1912 ENGLISH POETRY 1579-1830: SPENSER AND THE TRADITION

James Arbuckle

D. J. O'Donoghue, in Poets of Ireland (1912) 11-12.



JAMES ARBUCKLE. — Snuff, a poem, Glasgow, 1717, 8vo, Edinburgh, 1719, 8vo. Glotta, a poem, Glasgwo, 1721, 8vo.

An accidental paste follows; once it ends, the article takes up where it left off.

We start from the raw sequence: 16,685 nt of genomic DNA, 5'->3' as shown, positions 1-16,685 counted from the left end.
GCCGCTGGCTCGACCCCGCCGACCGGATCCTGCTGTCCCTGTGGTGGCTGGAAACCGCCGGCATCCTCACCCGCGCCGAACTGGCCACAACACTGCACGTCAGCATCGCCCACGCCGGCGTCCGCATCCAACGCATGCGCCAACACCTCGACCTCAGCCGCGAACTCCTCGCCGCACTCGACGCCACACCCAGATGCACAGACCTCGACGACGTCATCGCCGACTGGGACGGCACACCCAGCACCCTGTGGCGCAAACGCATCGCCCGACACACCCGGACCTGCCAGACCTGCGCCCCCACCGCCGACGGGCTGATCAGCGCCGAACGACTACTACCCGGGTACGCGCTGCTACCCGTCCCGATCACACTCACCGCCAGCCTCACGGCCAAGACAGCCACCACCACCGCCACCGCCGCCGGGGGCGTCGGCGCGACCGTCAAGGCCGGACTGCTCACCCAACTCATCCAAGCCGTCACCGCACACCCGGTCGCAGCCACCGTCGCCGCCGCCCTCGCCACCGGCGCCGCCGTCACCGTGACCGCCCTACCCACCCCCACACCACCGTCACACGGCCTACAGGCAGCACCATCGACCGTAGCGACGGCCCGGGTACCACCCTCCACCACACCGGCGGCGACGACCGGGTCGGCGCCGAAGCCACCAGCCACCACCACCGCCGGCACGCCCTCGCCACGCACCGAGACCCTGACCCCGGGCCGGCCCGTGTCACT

Edited "Letters and Essays," contributed to Dublin Weekly Journal over signature of "Hibernicus," London, 1729, 8vo, 2 volumes. "Momus Mistaken," a fable, etc. (referring to Dean Swift), Dublin, 1735, folio sheet. [Two satires against him were entitled "Wit upon Crutches," etc. Dublin, 1725, folio sheet; and "The Last Speech and Dying Words of D(ea)n J. A(r)b(uc)kle," author of the Weekly Journal, Dublin (?), 1730 (?), folio sheet.] The name of Arbuckle must have been common in Ireland. Among the subscribers to John Winstanley's poems (q.v.) there were a James Arbuckle, M.D., and a Mr. James Arbuckle. There was a James Arbuckle of a Donaghadee also, who in 1798 married Lady Sophie Jocelyn, daughter of the late Earl of Roden, and was a subscriber from Donaghadee to Hugh Tynan's poems and other volumes of poetry issued by Irish authors. Chalmers, in his "Biographical Dictionary," very cooly states that the poet was born in Glasgow. He was educated at the University there, graduating M.D. in 1724, and while in the town wrote "Glotta," his poem on the Clyde; but he was born in Ireland, and every page of his writings proves him an Irishman. He practically tells us, in the poem just mentioned, that the Lagan (Co. Antrim) was his natal stream. The MS. note prefixed to the British Museum copy of "Glotta" expressly says he was born in Ireland, and died in 1734, aged 34. This, however, must be a mistake, as he was living after that date. Probably 1746 is the correct date, as his funeral sermon was preached in Dublin on January 4, 1747. He projected a translation of Virgil, but did not live to finish it. He addressed lines to Allan Ramsay, and the latter repaid him in verse. After finishing his university studies, he became a schoolmaster in the North of Ireland. One Arbuckle wrote the epilogue to Clancy's "Sharper," 1750. There is a satire on the poet in Smedley's "Gulliveriana," which refers to his editorship of the Dublin Journal. Dr. Thos. Campbell, in his "Philosophical Survey" of the South of Ireland," calls him an Irishman, and dubs him "Doctor." He wrote some notable philosophical essays. See "Mind," vol. viii. 1899, and W. R. Scott's "Life of Francis Hucheson."